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A Good Expectation: Antigua to St. Bart’s In An Old Smuggling Sloop

By Wendy Heisler

So there we are: a rogue crew of 7, bobbing in a lazy circle not far from Antigua. Just us and an engine-less wooden Carriacou Sloop called Good Expectation, which we had previously believed was called Great Expectations. We had been floating in approximately the same position for 24 hours. The wind? Taking a vacation somewhere else. The sea? Glass. Our morale? AMAZING – because we were about to crack frosty beers on a sunny day.

Let’s rewind. It’s Thursday morning in Antigua and the Picton Castle crew are doing their Picton Castle thing. Tidy up, hoist the small boats, prepare the ship for departure. Just as I had finished flexing my bulging ladypirate muscles while single-handedly hauling the rescue boat into position (ok, I admit that another 20 people may have been involved), Mate Mike summoned me to the bridge. If you aren’t aware, trainees such as myself are normally not to set foot on **~~The Bridge~~**, which is a lookout spot exclusively reserved for Captain and the Mates. Naturally, I concluded that I must be in trouble.

6 of us stood wide-eyed as Mate Mike presented a scenario to us: our mission was to deliver a Carriacou Sloop to St. Barth, with a stop-over in Anguilla; the sail would take about 2 days. Were we interested in joining as crew? Um…. how about YESYESYES.

We immediately gathered provisions and necessary cargo. Food for several days, propane, water, dishes, passports. A change of clothes, camera, notepad. Also beer and ice (very important). 45 minutes later we were stepping on board our new (temporary) home. The captain took us aside and told us that this would be very different than Picton Castle; we were going from a big steel ship with all sorts of gear to a small wooden sloop with no engine.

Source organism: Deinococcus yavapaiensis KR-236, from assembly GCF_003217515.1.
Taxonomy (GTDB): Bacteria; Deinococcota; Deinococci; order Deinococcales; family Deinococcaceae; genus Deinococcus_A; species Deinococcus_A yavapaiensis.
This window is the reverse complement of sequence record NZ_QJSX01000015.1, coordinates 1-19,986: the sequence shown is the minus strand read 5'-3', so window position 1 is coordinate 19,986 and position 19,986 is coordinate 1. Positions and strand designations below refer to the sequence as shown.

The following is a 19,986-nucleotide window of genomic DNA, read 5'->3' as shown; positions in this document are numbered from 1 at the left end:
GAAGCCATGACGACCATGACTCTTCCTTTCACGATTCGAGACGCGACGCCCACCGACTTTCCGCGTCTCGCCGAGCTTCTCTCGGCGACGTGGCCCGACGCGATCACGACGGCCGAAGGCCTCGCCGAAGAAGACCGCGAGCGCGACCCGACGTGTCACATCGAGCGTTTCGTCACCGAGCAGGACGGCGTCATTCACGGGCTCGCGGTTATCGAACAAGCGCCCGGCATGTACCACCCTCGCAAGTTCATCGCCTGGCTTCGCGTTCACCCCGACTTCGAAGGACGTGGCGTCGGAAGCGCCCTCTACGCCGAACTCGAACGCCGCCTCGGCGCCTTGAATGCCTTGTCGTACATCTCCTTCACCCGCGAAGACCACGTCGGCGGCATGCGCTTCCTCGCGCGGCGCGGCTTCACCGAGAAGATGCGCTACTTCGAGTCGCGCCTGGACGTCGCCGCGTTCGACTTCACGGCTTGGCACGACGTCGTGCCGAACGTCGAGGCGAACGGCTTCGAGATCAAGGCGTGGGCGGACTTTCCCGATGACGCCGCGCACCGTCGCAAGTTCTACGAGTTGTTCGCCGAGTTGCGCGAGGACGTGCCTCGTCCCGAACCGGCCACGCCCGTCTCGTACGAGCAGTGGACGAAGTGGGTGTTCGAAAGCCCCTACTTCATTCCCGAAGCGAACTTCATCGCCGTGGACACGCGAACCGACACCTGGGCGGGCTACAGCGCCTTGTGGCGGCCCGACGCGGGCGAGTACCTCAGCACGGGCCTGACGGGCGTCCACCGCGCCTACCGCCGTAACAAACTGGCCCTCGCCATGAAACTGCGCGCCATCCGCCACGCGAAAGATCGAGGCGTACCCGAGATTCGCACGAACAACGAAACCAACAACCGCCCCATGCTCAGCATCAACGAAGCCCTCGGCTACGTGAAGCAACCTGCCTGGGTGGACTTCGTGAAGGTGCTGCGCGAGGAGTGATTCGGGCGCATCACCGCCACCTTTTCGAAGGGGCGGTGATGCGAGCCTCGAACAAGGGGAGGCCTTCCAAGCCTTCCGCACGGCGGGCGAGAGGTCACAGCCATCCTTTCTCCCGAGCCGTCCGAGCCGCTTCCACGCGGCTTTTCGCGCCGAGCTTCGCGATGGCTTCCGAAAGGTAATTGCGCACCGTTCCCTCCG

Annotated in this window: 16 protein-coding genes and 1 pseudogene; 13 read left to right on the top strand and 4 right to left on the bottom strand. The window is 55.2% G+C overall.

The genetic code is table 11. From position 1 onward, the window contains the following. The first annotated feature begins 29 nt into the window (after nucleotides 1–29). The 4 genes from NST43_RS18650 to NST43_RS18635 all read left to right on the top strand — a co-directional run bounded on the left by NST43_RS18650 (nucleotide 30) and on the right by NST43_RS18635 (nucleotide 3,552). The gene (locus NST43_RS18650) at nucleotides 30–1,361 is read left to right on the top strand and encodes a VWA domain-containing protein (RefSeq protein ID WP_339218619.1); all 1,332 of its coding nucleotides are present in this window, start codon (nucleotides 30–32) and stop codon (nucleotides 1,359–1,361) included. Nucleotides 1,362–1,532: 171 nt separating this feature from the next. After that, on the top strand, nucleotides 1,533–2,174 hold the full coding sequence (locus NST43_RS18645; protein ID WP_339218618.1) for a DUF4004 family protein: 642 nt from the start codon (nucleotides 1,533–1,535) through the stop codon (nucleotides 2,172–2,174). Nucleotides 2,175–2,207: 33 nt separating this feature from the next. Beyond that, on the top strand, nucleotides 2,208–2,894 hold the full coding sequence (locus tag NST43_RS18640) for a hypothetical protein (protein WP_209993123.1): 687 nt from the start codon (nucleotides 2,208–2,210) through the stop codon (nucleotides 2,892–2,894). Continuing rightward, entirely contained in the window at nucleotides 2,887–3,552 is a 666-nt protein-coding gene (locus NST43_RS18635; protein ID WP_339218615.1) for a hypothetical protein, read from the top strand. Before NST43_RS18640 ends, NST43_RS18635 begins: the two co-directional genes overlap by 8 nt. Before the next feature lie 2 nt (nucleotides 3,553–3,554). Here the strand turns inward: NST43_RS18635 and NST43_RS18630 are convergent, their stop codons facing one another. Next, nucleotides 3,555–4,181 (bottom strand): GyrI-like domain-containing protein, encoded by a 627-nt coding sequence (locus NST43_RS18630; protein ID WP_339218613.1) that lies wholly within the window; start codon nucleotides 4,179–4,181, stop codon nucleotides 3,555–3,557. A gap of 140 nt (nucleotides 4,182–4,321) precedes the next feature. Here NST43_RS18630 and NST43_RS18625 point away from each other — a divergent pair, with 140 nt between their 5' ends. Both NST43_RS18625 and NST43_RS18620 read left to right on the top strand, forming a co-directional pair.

Soon we were out on the open water, waving buh-bye to our Picton crewmates, celebrating the adventure ahead of us. There was Mate Mike, the brains behind the operation and all-around sailing guru. Paula and Katelinn; Picton pro crew, back-up brains and bada** ladies. Davey and Fred; bros, brawn and skill. Me: slightly nerdy, very clumsy trainee with 2 months sailing experience. And bonus crew member Ollie, the bonvivant who would be documenting our expedition. Smells like a sitcom?

We’re screaming along at a terrifying 2 knots, smiling like fools. We’re free, baby! This is living! This is the stuff dreams are made of! And then… nothing. The wind takes an extended coffee break and leaves us staring at Montserrat, an active volcano, several miles off our port quarter. Antigua looms behind us and a tiny island called Radonda peeks from the horizon dead ahead. The calm does not faze us – we jump in the water and open chilled beverages, then eat dinner while watching one of the most spectacular sunsets I’ve seen with these virgin eyes. Katelinn pulls out her violin and we sit in a content post-supper haze, and life seems perfect.

Oh, wait. Speaking of Katelinn, let’s focus for a moment on this lady’s genius. With Paula’s assistance, she rescued a propane tank SANS REGULATOR into something workable using only chopsticks, duct tape, a latex glove and small empty tube of sunscreen. People of earth, because of these modern day MacGyvers’ brains and persistence, we were able to eat hot food on Good Expectation. Praise Neptune, hallelujah.